We’ve decided to take a break from new films on this week’s episode of The MovieByte Podcast because JOE AND CHAD HAVE NEVER SEEN GALAXY QUEST! In what universe am I the one who has seen more films than someone else? It’s been long established that I have a lot of catching up to do.
This gave me the chance to watch the film again, and it still manages to surprise me for how good it is. Sure it’s not serious at all, but it is an almost perfect parody. From the moment the film begins with the cheesy scenes from an old TV show, you’re promised a lot of “not taking ourselves too seriously,” and that is what is provided.
Starting with the obvious
The parallels to Star Trek culture are hard to miss. The film starts its story at a Galaxy Quest convention, and ends it there. Said convention is filled to overflowing with poorly costumed aliens from the show, fanatics who take the show way too literally, asking questions of aging actors who don’t care to try to find out how to make the illogic of the show make scientific and/or logical sense. They pack out showings of the old TV show and demand stage time of the original cast members. This all will most likely hit many a Trekkie a little too close to home. But that’s what really makes this film tick. You see, as the film unfolds, we find out that an alien race has intercepted all the transmissions from the show and considered it real, factual history. They then modeled their entire culture on the show, and built a ship to the exact specifications of the show’s ship, the NSEA Protector.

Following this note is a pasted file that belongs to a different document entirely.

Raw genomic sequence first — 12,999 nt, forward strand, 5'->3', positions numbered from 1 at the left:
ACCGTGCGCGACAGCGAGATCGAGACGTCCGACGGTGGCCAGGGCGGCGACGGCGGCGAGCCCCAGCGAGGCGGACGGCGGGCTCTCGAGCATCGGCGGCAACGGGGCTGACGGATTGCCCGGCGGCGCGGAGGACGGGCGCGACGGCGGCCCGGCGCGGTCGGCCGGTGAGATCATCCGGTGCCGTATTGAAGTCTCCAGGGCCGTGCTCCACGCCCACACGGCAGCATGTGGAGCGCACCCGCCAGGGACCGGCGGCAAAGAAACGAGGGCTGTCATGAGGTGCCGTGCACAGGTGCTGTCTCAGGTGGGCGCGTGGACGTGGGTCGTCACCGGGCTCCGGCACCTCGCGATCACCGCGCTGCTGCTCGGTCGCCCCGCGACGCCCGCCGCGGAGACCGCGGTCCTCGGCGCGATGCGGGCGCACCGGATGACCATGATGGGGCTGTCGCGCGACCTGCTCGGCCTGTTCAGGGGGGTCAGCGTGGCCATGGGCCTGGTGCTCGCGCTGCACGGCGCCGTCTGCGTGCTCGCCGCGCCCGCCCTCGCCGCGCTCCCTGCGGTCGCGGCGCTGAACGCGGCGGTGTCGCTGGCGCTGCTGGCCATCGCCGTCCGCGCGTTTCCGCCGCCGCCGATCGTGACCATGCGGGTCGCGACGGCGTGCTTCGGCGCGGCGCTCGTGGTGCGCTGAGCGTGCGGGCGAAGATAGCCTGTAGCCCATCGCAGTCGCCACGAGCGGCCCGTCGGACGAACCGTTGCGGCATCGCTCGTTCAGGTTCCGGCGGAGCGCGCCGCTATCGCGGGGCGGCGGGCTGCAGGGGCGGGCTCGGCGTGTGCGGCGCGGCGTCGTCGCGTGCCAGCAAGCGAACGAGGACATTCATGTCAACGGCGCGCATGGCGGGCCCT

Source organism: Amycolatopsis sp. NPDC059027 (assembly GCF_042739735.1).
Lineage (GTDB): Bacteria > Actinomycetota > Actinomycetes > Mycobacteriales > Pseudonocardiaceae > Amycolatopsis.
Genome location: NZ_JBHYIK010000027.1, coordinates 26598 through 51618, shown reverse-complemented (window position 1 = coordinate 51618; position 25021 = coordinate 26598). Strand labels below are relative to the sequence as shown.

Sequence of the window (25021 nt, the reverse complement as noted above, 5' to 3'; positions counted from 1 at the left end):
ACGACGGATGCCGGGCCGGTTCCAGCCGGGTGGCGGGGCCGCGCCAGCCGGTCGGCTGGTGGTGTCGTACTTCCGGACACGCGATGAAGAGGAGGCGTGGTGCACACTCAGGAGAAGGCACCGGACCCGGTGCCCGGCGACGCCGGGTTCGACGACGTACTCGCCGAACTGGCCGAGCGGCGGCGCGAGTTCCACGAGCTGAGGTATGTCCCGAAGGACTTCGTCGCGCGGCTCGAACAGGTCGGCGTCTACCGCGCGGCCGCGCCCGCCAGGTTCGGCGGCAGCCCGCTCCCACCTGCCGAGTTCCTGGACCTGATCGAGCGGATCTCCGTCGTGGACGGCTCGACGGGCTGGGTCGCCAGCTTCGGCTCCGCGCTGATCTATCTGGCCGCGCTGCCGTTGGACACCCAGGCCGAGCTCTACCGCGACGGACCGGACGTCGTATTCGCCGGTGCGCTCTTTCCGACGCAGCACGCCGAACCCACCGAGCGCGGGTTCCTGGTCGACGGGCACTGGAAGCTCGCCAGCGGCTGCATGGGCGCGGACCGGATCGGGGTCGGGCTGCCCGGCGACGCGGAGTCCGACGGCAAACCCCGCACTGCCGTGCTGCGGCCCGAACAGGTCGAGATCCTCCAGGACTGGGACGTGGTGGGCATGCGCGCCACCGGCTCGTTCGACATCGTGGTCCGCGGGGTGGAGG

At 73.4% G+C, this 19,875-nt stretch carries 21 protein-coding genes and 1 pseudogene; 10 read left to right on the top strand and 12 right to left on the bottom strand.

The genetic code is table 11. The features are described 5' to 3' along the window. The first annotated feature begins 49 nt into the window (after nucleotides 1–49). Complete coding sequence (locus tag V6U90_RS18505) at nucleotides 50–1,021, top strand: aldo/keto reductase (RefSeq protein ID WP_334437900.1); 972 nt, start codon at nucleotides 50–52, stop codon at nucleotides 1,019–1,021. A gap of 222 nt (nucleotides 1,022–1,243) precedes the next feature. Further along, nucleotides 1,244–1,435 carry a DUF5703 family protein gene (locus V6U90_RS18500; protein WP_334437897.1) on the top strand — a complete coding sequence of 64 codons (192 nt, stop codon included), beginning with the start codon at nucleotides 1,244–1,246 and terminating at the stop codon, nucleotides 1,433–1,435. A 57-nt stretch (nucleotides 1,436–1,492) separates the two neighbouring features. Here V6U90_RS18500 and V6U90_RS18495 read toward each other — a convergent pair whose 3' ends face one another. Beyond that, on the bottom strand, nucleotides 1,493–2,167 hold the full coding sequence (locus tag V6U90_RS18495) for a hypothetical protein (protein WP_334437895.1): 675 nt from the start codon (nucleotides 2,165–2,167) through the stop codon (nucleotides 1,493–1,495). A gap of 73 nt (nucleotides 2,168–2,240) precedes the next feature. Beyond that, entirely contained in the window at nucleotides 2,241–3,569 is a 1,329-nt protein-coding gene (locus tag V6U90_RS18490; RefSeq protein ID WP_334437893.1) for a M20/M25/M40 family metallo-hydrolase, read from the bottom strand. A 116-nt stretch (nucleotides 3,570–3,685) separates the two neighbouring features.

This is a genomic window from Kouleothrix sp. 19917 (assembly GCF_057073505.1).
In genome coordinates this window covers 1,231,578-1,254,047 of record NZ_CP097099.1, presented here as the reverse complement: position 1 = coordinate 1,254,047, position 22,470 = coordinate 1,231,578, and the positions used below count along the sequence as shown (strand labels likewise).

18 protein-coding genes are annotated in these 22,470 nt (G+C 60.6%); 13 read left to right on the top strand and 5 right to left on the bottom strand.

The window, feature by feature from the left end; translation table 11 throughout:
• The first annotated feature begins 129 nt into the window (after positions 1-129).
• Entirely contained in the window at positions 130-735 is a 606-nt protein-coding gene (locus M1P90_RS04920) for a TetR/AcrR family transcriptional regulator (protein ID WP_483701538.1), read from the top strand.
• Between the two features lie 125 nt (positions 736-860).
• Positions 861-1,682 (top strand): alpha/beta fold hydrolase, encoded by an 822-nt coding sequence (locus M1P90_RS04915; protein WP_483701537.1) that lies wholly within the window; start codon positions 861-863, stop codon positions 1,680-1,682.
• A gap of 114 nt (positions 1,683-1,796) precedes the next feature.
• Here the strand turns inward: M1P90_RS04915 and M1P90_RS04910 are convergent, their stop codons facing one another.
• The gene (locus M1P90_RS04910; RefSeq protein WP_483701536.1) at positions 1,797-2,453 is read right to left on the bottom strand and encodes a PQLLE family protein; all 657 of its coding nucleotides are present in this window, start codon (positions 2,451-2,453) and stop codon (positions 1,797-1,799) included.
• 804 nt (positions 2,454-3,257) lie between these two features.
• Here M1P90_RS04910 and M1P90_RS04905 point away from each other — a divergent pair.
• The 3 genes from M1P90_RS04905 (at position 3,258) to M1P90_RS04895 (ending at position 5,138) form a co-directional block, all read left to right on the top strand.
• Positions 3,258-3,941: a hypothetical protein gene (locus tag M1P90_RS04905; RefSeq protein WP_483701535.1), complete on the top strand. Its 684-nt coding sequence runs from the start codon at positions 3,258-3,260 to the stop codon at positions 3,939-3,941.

At one point in the film, one of the actors from the TV show shows disbelief, anger, and astonishment at the “chompy crushy” things in the middle of a corridor. Another cast member responds that it is this way because that’s how it was on the show.
Our cast is pretty much perfect. There’s the overly pompous and confident Jason Nesmith (Tim Allen) who bears striking resemblance to William Shatner — or at least the way he is perceived. Shatner has seemed to mellow some in his older years, but there are many tails of how arrogant and pompous he could be. Tim Allen nails this role so well. It’s really quite incredible. In his mind, because of his starring role on the once popular TV show, he can do no wrong. He fraternizes with the ladies he likes in a just a bit schmoozy. And he loves to wow the fans of the show with tails of his bravery as the commander of the ship.
But it’s obvious he hasn’t had much good work since the show ended. It’s actually obvious that he may not have much acting talent at all. We see in one of the clips from the “show” that his deliver was less than perfect and had some very idiosyncratic ways about it. Still reminding you of anything?
And when he finds out there are aliens that modeled their life and technology after him and his show, it’s as if — as one cast member put it — they had poured gasoline on a flame. He is the hero and he can save them.
Sigourney Weaver is probably most notable for her role as Ellen Ripley in the Alien franchise. Here she plays Gwen DeMarco and, frankly, I think this is the best role I have seen her in. Here she gives a terrific performance as a bit of a cast away female from another era of television. And while she complains that her interviews were pretty much only “about her boobs and how they fit into her uniform,” she has no trouble going through it again on stage just to get work and be known for something.
And then there’s what may be my favorite scene in the film. Her job from the show may be stupid, but darn it, she’s going to do it!